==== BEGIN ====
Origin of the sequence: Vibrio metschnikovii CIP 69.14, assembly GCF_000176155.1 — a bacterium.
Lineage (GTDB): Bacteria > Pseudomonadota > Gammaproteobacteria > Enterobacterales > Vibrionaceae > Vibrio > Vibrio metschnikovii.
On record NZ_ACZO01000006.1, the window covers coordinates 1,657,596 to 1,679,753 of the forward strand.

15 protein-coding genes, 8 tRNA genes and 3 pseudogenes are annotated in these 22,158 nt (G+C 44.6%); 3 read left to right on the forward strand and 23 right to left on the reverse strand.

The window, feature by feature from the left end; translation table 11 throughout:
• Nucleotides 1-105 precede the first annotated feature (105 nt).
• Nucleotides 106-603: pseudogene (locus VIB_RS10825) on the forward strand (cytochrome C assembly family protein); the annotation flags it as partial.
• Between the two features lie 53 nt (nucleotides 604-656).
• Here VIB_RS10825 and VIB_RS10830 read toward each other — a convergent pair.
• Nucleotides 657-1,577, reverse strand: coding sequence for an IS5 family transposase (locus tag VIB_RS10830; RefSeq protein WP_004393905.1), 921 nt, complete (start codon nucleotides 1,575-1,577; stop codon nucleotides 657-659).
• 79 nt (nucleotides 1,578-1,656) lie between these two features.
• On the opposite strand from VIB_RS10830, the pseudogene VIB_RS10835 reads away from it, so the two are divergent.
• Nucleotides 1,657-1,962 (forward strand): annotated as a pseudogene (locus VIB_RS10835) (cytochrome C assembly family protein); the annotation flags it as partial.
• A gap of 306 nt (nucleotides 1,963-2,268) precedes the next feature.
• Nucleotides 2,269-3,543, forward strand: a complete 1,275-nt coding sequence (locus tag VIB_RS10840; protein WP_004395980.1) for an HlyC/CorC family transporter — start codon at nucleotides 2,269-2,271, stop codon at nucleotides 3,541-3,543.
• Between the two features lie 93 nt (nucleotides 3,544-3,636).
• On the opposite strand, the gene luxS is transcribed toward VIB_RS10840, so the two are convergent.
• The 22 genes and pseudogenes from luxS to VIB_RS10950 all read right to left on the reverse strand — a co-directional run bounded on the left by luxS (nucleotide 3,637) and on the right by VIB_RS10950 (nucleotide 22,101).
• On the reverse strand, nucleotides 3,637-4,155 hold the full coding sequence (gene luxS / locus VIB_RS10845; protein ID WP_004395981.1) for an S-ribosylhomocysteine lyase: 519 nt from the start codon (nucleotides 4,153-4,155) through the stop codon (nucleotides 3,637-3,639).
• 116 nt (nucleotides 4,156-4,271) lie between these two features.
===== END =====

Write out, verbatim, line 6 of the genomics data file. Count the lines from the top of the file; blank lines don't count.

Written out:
• Nucleotides 1-105 precede the first annotated feature (105 nt).